Bold start. Smooth finish. The newsletter that interesting people love.
Good morning! The question that hung like a cloud over America yesterday has been answered. But can the country use the landmark conviction of Derek Chauvin for the murder of George Floyd to embrace real change? Today’s cocktail offers surprising ways to rebuild broken bridges. Meet bold judges challenging authoritarian leaders, get smart about COVID-19 conversations and enjoy great children’s games. You have a new reason to show your love for this newsletter (read on). And check out the winners of last week’s caption contest.
Charu Sudan Kasturi, Senior Editor, and Pallabi Munsi, Reporter
Jurors on Tuesday convicted former police officer Derek Chauvin for the murder and manslaughter of George Floyd in Minneapolis last May, in a verdict that President Joe Biden said could pave the way for police reforms. Officers weren’t even charged in more than 98 percent of police killings in America between 2013 and 2020. Does Chauvin’s conviction signal fundamental change? Vote here or on Twitter. (Sources: NYT, WaPo, NPR)
2. More to Be Done
Or should America be prepared for more of the same? Also on Tuesday, an officer shot dead aBlack teenage girl in Columbus, Ohio, igniting protests there. (Sources: USA Today, Columbus Dispatch)
3. Vax Is Back
European regulators have allowed the use of Johnson & Johnson COVID-19 vaccines, with a warning that they can lead to rare blood clots. Argentina has become the first Latin American nation to locally produce Russia’s Sputnik V vaccine. But New Delhi hospitals could run out of oxygen within a few hours, as India battles a dramatic surge in cases and deaths. (Sources: Reuters, France 24, Business Standard)
4. Great Survivor No More
Chad’s president for 30 years, Idriss Déby, has died from wounds suffered in a rebel attack, a day after the leader known as the “Great Survivor” won a sixth term in office. His son has taken over a transitional government. (Sources: Al Jazeera, BBC)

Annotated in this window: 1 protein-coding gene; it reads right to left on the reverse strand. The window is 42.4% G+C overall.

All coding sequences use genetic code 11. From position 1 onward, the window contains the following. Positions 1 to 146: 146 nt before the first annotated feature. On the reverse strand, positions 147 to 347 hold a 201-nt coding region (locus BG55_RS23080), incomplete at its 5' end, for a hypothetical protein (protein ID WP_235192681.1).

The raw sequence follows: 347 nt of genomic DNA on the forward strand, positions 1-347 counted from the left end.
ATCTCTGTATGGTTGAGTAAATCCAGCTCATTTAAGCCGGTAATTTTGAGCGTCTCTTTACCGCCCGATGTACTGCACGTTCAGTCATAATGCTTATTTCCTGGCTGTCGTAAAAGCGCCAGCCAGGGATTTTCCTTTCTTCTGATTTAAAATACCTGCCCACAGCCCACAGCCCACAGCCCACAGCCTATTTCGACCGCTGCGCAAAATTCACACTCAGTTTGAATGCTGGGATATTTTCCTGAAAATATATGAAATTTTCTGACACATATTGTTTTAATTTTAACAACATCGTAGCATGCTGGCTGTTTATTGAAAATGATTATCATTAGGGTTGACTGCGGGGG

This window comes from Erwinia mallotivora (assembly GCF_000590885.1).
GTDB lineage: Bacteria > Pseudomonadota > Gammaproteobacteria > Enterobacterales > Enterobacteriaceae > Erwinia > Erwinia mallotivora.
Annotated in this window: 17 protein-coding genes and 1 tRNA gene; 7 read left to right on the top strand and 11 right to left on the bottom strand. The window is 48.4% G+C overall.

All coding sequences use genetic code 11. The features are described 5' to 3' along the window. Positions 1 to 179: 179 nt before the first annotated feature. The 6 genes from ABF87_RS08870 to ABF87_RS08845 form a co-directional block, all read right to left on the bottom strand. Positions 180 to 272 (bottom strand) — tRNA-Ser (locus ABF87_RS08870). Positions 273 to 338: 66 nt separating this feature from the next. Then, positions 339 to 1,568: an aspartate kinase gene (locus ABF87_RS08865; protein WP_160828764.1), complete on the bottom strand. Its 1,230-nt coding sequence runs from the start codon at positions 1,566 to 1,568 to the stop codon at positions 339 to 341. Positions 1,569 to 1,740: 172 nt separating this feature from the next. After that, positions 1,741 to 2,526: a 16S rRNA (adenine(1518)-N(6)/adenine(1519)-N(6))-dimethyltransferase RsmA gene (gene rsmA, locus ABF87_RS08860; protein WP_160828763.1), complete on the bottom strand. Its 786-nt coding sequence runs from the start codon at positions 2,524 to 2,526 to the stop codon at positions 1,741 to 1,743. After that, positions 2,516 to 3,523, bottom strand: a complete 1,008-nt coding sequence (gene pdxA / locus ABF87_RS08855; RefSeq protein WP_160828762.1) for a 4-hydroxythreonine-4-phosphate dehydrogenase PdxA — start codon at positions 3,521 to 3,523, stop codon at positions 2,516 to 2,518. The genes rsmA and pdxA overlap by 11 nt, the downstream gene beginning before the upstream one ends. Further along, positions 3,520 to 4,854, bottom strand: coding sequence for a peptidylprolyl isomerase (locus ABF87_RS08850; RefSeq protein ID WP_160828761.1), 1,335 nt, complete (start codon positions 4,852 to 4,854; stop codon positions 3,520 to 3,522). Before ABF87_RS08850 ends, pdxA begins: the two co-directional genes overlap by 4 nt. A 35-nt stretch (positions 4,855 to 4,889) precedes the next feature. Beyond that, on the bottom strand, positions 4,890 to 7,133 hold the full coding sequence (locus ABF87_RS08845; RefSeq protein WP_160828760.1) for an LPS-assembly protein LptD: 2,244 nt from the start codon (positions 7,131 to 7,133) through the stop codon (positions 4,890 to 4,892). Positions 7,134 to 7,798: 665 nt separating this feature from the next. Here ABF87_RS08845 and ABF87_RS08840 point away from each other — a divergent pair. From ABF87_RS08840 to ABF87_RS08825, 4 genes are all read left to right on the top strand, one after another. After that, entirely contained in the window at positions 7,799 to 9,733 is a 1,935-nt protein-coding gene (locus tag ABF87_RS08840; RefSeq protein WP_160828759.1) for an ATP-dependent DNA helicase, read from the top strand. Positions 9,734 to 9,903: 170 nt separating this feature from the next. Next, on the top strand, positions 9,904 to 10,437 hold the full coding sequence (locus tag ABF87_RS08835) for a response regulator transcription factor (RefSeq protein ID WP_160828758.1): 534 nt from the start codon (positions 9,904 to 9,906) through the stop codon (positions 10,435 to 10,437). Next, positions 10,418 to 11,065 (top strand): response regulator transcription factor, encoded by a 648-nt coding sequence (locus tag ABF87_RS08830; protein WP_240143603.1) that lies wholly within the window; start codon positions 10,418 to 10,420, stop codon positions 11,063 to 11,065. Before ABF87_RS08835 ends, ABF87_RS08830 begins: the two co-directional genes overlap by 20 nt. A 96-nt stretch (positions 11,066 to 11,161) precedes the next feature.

Dribbling past the who’s who of soccer was never going to be easy. A rebel European soccer movement collapsed Tuesday after six top British clubs walked away, following pressure from angry fans and threats from the sport’s top authorities.
When you’ve got a colonial-era mindset six decades after gaining independence, winning credibility isn’t easy. So Kenya’s Directorate of Criminal Investigations (DCI) is turning to a storytelling genre that the world can’t get enough of: true crime. On Twitter, a dedicated team of officers uses Shakespearean language and lurid details of colorful cases to showcase that the force isn’t only filled with killers. For years, it was notorious for the mounting toll of dead bodies it left in its wake. Now it’s the DCI’s Twitter following — 741,000 — that’s climbing.
2. Honduran Cleanup
In 2012, the Central American nation had the world’s worst homicide rate. Yet in five years it halved its murder rate through steps that included, among other reforms, a conscious weeding out of thousands of “bad apples” from the police force. The cop cleanup meant the streets are safer. Read more on OZY.
3. Listen to the Deaf
Three decades after the passage of the Americans With Disabilities Act, deaf people continue to be assaulted and killed by law enforcement. Now a wave of local reforms is promising change. From apps that help officers connect with an American Sign Language interpreter when they encounter a deaf person — and rules mandating that they actually do find a certified translator — to cards that help deaf people prove to officers that they’re deaf. Read more on OZY.
The jury held Derek Chauvin guilty, but in most places around the world, it’s the judge who must decide. Meet judges who are standing up to some of the most powerful people in the world.